Friday, October 16, 2009

Order Independent Transparency - What It Fixes

Yesterday I blogged about Order Independent Transparency (OIT). That robot is very shiny, but what does this fix in X-Plane itself? Here are two pictures that show the problem in an X-Plane context.

This is the Cirrus jet in X-Plane 9.22.

Pretty, eh? But...look through the right two windows - look at the passenger door on the other side. Note that through the middle window the passenger door is visible. Through the right window, the entire passenger door is gone!

This is the same shot from X-Plane 940, where the problem has been corrected.

The bug you see here is incorrect draw order. In X-Plane 922, the right door (which contains the right-most near window) is drawn before the left door - hence its translucent part destroys the door.

Max fixed this by changing the draw order of the model - the new cirrus draws the inside view of both doors before the outside view of either doors; because the geometry is one-sided he can draw the 'inside' first and outside 'second'.

These two blog posts explain translucency in a lot more detail.

What X-Plane has now is "order dependent" transparency - if translucent surfaces are not drawn from far to near, you get artifacts like the missing door.

What OIT promises (and that robot demonstrates) is the ability to have translucent geometry and not have the objects behind the translucent parts disappear.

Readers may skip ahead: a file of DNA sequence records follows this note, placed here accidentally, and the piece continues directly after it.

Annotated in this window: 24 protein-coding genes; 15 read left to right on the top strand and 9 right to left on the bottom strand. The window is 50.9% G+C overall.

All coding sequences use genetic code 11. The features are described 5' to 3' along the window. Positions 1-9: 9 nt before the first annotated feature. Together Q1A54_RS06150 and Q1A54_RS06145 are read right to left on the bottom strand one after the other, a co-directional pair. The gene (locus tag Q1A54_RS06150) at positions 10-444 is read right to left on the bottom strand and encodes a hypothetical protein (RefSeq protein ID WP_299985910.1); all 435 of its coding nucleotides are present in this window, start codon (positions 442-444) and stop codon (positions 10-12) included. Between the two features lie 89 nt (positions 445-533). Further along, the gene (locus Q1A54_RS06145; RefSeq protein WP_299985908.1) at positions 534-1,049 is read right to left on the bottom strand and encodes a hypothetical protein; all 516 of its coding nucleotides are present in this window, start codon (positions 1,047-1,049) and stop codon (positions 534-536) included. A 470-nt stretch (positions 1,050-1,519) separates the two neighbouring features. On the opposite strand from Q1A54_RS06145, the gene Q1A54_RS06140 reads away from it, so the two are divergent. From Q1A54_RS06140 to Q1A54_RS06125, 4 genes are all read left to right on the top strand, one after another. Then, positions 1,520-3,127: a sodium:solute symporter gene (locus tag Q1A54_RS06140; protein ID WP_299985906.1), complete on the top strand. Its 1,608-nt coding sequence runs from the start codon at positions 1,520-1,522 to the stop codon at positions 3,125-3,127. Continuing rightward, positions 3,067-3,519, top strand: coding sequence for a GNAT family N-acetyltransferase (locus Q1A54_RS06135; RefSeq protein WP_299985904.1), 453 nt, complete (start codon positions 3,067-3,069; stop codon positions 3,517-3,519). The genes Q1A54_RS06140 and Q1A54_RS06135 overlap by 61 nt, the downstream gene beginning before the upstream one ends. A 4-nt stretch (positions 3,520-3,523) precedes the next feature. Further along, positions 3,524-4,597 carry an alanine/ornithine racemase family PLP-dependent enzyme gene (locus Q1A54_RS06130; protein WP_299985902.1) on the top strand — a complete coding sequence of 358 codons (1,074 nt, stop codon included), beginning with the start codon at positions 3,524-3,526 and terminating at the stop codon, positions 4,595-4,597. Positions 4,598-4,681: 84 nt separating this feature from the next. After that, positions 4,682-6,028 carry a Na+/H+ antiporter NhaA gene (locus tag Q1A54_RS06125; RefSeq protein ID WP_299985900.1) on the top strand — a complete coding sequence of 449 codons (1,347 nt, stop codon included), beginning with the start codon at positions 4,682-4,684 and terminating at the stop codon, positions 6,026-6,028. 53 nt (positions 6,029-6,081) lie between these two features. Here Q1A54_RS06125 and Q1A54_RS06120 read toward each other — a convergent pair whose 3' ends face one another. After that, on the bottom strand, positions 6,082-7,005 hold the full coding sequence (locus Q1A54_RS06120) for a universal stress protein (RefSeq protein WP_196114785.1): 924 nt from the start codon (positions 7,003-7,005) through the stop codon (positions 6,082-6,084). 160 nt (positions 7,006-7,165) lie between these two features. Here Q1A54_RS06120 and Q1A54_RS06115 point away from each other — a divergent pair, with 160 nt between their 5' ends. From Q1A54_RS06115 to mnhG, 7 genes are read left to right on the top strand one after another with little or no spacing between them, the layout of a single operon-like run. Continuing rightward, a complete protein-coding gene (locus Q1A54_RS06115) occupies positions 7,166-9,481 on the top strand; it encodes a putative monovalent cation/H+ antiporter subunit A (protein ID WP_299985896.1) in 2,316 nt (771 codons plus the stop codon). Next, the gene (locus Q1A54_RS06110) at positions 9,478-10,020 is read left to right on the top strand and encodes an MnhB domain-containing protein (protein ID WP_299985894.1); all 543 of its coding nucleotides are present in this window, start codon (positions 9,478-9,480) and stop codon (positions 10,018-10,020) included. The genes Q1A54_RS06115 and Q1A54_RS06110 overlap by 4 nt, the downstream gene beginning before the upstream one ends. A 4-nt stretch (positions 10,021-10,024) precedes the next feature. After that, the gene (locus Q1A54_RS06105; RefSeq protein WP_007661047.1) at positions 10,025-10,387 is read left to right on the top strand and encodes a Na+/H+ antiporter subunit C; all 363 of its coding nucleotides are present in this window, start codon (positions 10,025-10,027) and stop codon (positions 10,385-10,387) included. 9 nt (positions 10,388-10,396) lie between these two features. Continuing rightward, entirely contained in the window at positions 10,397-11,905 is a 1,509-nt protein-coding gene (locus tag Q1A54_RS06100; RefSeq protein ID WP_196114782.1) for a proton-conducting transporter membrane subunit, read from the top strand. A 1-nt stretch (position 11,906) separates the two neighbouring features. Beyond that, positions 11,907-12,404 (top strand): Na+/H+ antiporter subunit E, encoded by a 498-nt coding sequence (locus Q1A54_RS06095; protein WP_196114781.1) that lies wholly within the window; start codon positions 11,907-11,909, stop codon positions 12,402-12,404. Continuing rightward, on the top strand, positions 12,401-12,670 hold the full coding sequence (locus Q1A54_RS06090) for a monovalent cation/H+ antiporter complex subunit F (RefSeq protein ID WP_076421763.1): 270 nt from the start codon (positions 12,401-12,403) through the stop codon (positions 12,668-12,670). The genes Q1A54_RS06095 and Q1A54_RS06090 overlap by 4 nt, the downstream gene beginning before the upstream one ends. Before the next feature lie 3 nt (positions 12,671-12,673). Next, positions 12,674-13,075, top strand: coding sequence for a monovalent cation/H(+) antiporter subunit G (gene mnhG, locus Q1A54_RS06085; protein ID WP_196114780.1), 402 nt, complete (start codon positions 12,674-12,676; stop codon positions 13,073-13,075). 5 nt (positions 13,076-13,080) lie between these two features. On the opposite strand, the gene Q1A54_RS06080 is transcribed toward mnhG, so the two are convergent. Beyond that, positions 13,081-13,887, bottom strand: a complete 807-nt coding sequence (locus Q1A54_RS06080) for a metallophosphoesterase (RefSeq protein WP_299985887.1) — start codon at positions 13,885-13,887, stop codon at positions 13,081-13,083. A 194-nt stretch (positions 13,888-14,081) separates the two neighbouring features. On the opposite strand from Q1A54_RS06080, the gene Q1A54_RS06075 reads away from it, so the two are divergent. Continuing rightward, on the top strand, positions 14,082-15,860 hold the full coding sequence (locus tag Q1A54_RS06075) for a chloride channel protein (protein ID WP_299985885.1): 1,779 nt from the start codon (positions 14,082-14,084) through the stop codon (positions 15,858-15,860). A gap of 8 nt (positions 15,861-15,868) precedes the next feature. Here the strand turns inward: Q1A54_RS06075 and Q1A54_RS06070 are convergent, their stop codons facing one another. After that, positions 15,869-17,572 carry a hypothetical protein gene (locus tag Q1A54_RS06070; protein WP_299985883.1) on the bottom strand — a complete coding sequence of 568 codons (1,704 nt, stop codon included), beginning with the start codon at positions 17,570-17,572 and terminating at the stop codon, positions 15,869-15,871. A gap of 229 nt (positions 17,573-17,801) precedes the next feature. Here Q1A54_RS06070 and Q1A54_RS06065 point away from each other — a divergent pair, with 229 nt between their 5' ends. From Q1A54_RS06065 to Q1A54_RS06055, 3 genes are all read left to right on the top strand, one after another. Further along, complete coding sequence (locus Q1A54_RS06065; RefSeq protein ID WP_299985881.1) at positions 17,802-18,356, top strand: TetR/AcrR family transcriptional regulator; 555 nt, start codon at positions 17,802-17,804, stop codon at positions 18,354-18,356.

Thursday, October 15, 2009

I'm Looking Through You

Order independent transparency (OIT): first, the shiny robot.

So first, what's so special about this? Well, if you've ever worked with a lot of translucency in X-Plane, you know that it doesn't work very well - you invariably get some surfaces that disappear at some camera angles.

The problem is that current GL rendering requires translucent surfaces to be drawn from farthest to nearest, and who is far and who is near changes as the camera changes. There are lots of tricks for trying to get the draw order mostly right, but in the end it's somewhere between a huge pain in the ass and impossible.

What's cool about the robot data is that the graphics card is drawing the transparency even if it is not drawn from back to front, which means the app can just shovel piles of translucent triangles into the card and let the hardware sort it out (literally).

X-Plane is currently riddled with transparency-order bugs, and the only thing we can do is burn a pile of CPU and add a ton of complexity to solve some of them partly. That proposition doesn't make me happy.

So I am keeping an eye on hardware-accelerated OIT - it's a case where a GPU feature would make it easier for modelers to create great looking content.

Sunday, October 11, 2009

WED - Click to Split

This feature is not in the WED developer preview (because I just coded it) but: WED 1.1 will feature "click-to-split" for edges. With WED 1.1 you can option-click the edge of a polygon or line feature (but not a must-be-straight entity like a runway) to insert and drag a split point.

This will hopefully be a lot easier than the current, convoluted, WED 1.0 technique of selecting the two surrounding vertices and picking "split", then repositioning the vertex.

Hackers: this features is not yet checked into the tree, so ... building from source won't help you. It'll be available some time in the next week.

Saturday, October 10, 2009

A Developer Preview